Background and objective To externally validate the simplified acute physiology score 3 (SAPS3) and to customize it for use in Korean intensive care unit (ICU) patients. Methods This is a prospective multicentre cohort study involving 22 ICUs from 15 centres throughout Korea. The study population comprised patients who were consecutively admitted to participating ICUs from 1 July 2010 to 31 January 2011. Results A total of 4617 patients were enrolled. ICU mortality was 14.3%, and hospital mortality was 20.6%. The patients were randomly assigned into one of two cohorts: a development (n = 2309) or validation (n = 2308) cohort. In the development cohort, the general SAPS3 had good discrimination (area under the receiver operating characteristics curve = 0.829), but poor calibration (Hosmer-Lemeshow goodness-of-fit test H = 123.06, P < 0.001, C = 118.45, P < 0.001). The Australasia SAPS3 did not improve calibration (H = 73.53, P < 0.001, C = 70.52, P < 0.001). Customization was achieved by altering the logit of the original SAPS3 equation. The new equation for Korean ICU patients was validated in the validation cohort, and demonstrated both good discrimination (area under the receiver operating characteristics curve = 0.835) and good calibration (H = 4.61, P = 0.799, C = 5.67, P = 0.684). Conclusions General and regional Australasia SAPS3 admission scores showed poor calibration for use in Korean ICU patients, but the prognostic power of the SAPS3 was significantly improved by customization. Prediction models should be customized before being used to predict mortality in different regions of the world. We investigated to validate the simplified acute physiology score 3 (SAPS3) and to customize it in Korean ICUs. General and Australasia SAPS3 showed poor calibration, but the prognostic power was improved by customization. Prediction models should be customized before being used to predict mortality in different regions.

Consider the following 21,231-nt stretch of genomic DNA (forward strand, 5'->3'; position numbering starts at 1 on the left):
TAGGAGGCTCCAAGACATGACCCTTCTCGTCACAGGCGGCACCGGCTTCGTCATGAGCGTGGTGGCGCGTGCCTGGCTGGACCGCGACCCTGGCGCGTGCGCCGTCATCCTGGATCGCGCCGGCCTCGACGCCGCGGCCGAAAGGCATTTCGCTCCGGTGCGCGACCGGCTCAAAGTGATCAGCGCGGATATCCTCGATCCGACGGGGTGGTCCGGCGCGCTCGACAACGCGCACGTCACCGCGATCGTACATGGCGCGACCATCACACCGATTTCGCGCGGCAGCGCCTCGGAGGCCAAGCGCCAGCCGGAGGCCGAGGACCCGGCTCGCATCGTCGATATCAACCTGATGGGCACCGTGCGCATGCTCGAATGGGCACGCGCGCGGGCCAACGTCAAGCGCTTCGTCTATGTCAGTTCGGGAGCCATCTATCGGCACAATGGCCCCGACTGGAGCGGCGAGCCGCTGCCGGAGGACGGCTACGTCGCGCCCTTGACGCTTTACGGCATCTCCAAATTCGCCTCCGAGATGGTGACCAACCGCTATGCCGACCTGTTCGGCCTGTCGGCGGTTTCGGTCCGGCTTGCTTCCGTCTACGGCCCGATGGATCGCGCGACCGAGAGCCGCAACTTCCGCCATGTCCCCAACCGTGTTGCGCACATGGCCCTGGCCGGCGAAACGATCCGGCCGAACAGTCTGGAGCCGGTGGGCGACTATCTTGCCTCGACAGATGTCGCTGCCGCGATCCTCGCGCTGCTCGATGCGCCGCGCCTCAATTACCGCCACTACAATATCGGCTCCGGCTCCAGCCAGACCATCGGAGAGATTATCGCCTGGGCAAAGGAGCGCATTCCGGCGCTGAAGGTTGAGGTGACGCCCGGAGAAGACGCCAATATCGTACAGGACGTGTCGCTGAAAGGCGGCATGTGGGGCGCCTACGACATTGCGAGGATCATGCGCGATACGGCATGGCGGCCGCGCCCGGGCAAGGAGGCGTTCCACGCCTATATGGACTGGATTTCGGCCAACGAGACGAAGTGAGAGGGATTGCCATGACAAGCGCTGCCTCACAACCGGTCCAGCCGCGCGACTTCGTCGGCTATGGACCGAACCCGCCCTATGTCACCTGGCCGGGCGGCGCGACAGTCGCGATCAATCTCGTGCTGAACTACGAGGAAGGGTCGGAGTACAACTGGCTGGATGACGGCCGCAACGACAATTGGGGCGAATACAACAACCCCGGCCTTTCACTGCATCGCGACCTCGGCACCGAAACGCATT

- intensive care unit
- severity of illness
ASJC Scopus subject areas
- Pulmonary and Respiratory Medicine